Finances can be a touchy topic no matter the conversation—from salary discussions to planning for marriage or talking about debt, many people feel uncomfortable. It can be even more difficult when individuals are getting older and the financial topic is estate planning. Adult children of aging parents may wish to make sure their parents can manage their assets effectively. When a family business is concerned, the need to involve everyone impacted in the estate planning discussion can be even greater. Below are three things to consider when trying to start an estate planning conversation.
1. People resist change.
People generally resist change, but this can manifest in different ways. Considering which way your parent or aging loved one may be resistant to change—whether they fail to see a problem altogether or disagree with you as to the solution—can help you formulate the right questions to ask. For any level of resistance, involving a business succession or estate planning attorney can help pinpoint the best questions to ask and the right information needed to move the process forward.
2. Determine how assets are currently structured.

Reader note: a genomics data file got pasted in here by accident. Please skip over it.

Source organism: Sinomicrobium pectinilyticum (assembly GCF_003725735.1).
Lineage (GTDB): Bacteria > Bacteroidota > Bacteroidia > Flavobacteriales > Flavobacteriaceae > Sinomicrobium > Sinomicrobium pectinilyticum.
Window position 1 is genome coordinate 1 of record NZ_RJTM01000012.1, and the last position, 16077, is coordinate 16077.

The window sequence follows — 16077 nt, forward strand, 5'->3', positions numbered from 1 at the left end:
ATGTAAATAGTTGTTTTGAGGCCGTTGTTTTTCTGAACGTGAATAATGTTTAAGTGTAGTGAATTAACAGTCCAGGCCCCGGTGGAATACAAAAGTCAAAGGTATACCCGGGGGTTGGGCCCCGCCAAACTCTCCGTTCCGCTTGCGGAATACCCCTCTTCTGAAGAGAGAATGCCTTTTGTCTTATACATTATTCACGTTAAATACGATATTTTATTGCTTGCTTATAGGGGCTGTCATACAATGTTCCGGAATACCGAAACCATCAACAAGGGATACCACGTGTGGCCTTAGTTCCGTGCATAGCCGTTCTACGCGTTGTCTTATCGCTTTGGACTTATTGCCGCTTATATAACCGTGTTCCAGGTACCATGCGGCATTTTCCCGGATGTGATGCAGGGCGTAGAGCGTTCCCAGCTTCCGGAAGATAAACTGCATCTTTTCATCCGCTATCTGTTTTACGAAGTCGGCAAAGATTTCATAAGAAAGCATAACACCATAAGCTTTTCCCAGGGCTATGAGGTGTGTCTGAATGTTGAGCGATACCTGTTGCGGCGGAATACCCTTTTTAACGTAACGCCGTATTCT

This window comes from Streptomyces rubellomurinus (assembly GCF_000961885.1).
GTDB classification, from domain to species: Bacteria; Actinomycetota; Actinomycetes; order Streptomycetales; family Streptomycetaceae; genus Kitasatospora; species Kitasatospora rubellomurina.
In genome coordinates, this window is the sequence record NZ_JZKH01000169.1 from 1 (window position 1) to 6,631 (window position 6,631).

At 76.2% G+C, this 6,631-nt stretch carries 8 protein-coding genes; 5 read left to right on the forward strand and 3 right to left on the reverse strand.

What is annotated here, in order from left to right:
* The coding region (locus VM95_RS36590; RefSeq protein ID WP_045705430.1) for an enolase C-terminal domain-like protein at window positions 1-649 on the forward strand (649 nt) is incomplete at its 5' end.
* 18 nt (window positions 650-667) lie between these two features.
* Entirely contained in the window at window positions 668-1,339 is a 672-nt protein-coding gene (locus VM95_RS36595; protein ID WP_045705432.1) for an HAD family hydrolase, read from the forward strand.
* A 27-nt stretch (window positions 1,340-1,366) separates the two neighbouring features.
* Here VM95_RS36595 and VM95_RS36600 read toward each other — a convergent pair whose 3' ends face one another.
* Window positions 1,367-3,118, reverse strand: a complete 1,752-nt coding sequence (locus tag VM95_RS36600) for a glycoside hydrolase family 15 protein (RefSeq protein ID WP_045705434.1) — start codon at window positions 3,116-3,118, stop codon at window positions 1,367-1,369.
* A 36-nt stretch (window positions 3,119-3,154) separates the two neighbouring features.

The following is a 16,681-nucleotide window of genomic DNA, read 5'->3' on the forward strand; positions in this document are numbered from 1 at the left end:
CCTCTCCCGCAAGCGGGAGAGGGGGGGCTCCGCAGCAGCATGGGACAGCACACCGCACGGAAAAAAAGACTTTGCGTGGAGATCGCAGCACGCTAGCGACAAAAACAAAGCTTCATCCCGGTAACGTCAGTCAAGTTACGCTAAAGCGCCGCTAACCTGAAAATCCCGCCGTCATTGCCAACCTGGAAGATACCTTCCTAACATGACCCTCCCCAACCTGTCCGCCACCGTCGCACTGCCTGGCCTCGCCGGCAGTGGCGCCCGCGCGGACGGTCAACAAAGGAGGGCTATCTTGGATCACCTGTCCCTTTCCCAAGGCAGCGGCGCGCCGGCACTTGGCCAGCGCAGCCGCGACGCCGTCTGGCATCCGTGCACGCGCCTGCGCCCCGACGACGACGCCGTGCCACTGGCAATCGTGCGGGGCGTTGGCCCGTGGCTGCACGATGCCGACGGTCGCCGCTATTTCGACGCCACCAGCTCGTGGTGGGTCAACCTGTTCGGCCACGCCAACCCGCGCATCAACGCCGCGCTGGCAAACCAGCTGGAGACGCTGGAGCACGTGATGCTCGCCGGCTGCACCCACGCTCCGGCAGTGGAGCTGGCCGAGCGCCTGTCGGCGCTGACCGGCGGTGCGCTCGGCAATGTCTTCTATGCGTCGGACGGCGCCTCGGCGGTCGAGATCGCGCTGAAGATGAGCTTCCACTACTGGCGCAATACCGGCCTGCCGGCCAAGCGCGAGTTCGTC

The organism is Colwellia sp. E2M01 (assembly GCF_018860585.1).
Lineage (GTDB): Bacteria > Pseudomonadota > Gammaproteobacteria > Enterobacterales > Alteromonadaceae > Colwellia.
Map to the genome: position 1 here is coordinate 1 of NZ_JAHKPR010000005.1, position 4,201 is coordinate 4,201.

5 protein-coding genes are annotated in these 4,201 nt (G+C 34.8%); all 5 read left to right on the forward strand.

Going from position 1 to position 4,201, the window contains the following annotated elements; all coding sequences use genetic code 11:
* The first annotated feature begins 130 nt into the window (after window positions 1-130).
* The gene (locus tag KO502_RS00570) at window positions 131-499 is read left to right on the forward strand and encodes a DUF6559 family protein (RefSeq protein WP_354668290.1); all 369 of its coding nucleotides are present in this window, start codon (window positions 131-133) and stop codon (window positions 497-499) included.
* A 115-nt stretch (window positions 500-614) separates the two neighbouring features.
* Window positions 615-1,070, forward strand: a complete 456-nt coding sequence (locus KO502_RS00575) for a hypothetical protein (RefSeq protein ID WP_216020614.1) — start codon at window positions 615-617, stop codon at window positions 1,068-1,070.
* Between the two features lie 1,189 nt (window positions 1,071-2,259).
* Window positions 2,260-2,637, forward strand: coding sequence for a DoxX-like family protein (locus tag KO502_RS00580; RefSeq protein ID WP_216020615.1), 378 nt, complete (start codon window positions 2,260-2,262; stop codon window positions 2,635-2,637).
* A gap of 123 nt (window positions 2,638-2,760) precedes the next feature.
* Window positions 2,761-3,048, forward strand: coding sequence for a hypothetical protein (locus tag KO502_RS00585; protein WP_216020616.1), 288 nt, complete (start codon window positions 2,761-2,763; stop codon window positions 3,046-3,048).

The current structure of your parent or loved ones’ assets can guide the next steps. For example, if your family member owns a business, they may already have a succession plan in place. But other issues may still be in play. For example, they may self-manage and own all assets themselves, which might require some separation in the future. Or they may have plans for their business, but not their own retirement or personal asset management—or the other way around. Asking questions to figure out the current state of affairs can guide your loved ones toward thinking about practical considerations. Sometimes some positioning is needed before transitioning to the next stage of estate planning.
3. Who is or can be involved in planning and management?
Even if a general plan is in place, the question of who will execute all of these plans may still be in the air. For family businesses, for example, your parent or loved one may think a family member should take over ownership or management—but it’s possible that there is no one available who would be willing to take on the role. Starting this discussion early will help guide the correct conversations to figure out a realistic path forward. In some cases, a business may not be able to thrive after an owner or manager retires or passes on, in which case a plan for sale should be discussed.
Speak with a Houston Estate Planning Attorney Today
If you or your loved ones need help planning for retirement or beyond and you do not know where to start, contact a skilled estate planning attorney. The Houston attorneys at McCulloch Miller, PLLC are skilled in a wide range of estate planning and elder law topics and can help you with business succession planning, estate planning, and more. Call a member of our team today at (713) 903-7879.